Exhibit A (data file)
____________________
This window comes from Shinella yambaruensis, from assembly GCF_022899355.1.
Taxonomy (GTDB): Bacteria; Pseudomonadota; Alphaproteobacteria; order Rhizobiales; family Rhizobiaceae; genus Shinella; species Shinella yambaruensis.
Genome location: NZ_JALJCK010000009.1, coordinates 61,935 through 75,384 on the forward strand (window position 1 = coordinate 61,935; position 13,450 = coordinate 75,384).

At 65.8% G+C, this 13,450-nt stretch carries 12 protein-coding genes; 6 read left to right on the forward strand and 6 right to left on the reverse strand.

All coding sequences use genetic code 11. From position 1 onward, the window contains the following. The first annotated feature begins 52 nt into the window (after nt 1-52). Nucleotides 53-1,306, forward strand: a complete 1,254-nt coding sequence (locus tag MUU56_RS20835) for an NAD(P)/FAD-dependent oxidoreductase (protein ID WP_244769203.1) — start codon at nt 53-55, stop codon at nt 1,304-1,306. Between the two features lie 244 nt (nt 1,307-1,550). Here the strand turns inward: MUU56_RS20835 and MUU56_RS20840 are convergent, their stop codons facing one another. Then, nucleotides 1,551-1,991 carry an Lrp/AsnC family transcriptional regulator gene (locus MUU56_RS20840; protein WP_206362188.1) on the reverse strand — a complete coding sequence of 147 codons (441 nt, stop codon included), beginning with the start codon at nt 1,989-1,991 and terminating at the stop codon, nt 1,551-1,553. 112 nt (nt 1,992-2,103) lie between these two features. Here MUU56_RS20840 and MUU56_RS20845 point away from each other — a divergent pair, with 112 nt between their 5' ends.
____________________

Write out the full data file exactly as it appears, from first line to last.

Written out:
This window comes from Shinella yambaruensis, from assembly GCF_022899355.1.
Taxonomy (GTDB): Bacteria; Pseudomonadota; Alphaproteobacteria; order Rhizobiales; family Rhizobiaceae; genus Shinella; species Shinella yambaruensis.
Genome location: NZ_JALJCK010000009.1, coordinates 61,935 through 75,384 on the forward strand (window position 1 = coordinate 61,935; position 13,450 = coordinate 75,384).

At 65.8% G+C, this 13,450-nt stretch carries 12 protein-coding genes; 6 read left to right on the forward strand and 6 right to left on the reverse strand.

All coding sequences use genetic code 11. From position 1 onward, the window contains the following. The first annotated feature begins 52 nt into the window (after nt 1-52). Nucleotides 53-1,306, forward strand: a complete 1,254-nt coding sequence (locus tag MUU56_RS20835) for an NAD(P)/FAD-dependent oxidoreductase (protein ID WP_244769203.1) — start codon at nt 53-55, stop codon at nt 1,304-1,306. Between the two features lie 244 nt (nt 1,307-1,550). Here the strand turns inward: MUU56_RS20835 and MUU56_RS20840 are convergent, their stop codons facing one another. Then, nucleotides 1,551-1,991 carry an Lrp/AsnC family transcriptional regulator gene (locus MUU56_RS20840; protein WP_206362188.1) on the reverse strand — a complete coding sequence of 147 codons (441 nt, stop codon included), beginning with the start codon at nt 1,989-1,991 and terminating at the stop codon, nt 1,551-1,553. 112 nt (nt 1,992-2,103) lie between these two features. Here MUU56_RS20840 and MUU56_RS20845 point away from each other — a divergent pair, with 112 nt between their 5' ends.